LAST STEP! Nearly there…

Choosing the material:

Stainless Steel: This is the most common material that horse bits are made from. These bits do not rust and have a neutral taste. Check out our range of Stainless Steel Horse Bits.

Copper/Brass Alloy: When your horses saliva reacts with copper it causes the metal to rust. This makes the bit give off a sweet taste. Some horses also like the warmer feel in the mouth than a stainless steel one. Brass alloy bits are alloyed with copper to produce a strong durable metal. Check out our range of Brass Alloy Horse Bits.

Sweet Iron: These bits will rust when in contact with your horses saliva, this in turn creates a sweet flavour that should encourage them to produce more saliva and mouth on the bit. Most horses enjoy the taste of this bit. And don’t be alarmed if it changes colour, that is the rust and this is meant to happen. Check out our range of Sweet Iron Horse Bits.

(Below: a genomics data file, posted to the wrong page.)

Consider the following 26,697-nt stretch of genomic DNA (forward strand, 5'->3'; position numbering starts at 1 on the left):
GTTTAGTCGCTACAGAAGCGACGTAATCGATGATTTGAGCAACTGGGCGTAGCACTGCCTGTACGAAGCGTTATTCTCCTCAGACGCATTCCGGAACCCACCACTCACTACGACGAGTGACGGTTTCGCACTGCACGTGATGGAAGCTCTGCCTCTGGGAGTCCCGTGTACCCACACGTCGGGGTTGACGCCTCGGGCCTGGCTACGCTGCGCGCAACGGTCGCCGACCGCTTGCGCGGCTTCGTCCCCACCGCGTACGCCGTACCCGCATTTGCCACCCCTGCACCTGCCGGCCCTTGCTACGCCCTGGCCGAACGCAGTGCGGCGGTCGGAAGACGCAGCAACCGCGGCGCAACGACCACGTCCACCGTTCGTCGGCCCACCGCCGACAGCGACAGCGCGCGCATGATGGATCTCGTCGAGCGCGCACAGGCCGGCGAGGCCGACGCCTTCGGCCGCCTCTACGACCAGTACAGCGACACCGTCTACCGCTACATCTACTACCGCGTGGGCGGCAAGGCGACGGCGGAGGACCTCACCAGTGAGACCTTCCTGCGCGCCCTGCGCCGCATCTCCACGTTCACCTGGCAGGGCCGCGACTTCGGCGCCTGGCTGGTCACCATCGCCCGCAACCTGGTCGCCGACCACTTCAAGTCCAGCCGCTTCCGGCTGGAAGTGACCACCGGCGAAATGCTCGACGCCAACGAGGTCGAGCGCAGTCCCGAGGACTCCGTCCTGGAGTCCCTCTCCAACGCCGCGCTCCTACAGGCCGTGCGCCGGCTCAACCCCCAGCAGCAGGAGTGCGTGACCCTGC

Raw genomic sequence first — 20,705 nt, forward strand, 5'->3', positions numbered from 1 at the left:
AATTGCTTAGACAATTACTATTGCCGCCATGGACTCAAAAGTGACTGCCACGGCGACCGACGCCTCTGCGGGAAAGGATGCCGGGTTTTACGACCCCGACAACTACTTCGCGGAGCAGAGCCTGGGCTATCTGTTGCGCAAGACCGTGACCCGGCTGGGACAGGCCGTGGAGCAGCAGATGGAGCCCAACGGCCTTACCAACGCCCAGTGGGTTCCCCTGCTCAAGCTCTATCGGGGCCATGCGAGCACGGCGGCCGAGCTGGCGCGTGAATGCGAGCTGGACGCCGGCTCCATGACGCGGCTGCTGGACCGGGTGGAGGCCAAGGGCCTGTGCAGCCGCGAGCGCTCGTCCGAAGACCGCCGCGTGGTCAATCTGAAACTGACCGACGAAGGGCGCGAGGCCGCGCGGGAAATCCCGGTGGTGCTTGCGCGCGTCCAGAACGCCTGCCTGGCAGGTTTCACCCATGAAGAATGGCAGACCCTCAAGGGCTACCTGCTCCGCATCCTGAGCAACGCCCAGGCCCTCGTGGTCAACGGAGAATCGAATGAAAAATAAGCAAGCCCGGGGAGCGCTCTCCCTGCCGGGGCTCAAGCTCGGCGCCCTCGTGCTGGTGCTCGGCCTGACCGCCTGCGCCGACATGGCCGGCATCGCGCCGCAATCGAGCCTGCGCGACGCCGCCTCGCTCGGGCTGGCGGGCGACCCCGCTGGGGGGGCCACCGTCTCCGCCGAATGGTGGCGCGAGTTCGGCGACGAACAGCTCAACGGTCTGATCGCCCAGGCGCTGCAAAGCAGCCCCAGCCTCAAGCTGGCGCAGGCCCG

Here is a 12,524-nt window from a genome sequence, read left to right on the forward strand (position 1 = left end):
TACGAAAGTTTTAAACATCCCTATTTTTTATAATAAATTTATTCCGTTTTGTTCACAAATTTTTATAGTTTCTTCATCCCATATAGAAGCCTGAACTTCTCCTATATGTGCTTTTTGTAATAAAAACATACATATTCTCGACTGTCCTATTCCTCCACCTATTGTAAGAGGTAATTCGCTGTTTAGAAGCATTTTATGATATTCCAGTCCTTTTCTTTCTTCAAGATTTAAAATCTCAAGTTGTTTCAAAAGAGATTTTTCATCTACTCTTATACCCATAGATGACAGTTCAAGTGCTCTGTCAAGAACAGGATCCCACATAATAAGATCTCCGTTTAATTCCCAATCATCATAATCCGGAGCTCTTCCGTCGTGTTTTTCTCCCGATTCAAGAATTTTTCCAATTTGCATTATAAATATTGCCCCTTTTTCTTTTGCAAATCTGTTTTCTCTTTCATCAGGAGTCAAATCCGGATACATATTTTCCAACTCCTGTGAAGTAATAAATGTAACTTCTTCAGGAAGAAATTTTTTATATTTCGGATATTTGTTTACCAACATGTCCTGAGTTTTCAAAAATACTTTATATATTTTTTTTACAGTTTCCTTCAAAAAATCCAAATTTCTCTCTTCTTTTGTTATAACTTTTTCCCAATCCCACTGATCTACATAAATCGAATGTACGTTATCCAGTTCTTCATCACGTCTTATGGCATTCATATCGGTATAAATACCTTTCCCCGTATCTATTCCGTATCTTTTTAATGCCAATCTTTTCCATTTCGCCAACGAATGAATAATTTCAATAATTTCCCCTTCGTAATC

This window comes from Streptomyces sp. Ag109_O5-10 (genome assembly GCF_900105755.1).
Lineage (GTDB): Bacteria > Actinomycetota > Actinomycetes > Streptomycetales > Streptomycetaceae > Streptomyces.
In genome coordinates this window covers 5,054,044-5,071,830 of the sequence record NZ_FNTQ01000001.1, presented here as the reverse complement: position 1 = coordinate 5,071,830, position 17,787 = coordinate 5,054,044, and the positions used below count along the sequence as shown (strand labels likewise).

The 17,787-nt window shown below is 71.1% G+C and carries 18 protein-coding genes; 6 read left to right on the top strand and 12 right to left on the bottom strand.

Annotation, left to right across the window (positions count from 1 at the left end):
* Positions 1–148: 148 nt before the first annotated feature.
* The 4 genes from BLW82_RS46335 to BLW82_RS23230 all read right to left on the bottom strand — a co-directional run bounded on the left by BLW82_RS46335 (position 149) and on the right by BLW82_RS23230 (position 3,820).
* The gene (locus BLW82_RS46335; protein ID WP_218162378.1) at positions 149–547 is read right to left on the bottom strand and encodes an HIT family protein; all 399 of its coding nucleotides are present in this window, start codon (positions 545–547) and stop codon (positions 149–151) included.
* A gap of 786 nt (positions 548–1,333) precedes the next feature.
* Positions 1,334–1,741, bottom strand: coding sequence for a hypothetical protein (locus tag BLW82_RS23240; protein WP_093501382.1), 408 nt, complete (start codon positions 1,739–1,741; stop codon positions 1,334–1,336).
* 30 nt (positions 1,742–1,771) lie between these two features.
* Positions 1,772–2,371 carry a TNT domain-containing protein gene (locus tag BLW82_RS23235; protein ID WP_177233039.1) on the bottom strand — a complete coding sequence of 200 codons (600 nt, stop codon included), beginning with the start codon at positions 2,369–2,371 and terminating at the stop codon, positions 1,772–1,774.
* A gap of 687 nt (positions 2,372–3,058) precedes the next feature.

Rubber: These lightweight but strong coverings are normally found on stainless steel bits. These bits are good for horses that don’t like the cold sensation of metal in their mouth. Some of these bits might have a flavour to encourage mouthing and salivation. These might not be the best bit if you have a horse who chews heavily on their bit as these may become out of shape and teeth marks can make a rough surface, meaning the bit will need to be replaced more frequently. Check out our range of Rubber Horse Bits.

Horse Bit Material Mouth Pieces

This concludes the end of our guide to selecting and fitting your Premier Equine Horse Bit. If you are still struggling to determine which bit would best suite your horse you may want to seek out the advise of a professional bitting specialist who will be able to advise you further.

Pair our horse bits with our wonderful range of Anatomical Bridles and Reins.

Leave a comment

Please note, comments must be approved before they are published

Rug Care Throughout Winter

Rug Care Throughout Winter

Read more
Anatomical Bridles

Anatomical Bridles

Read more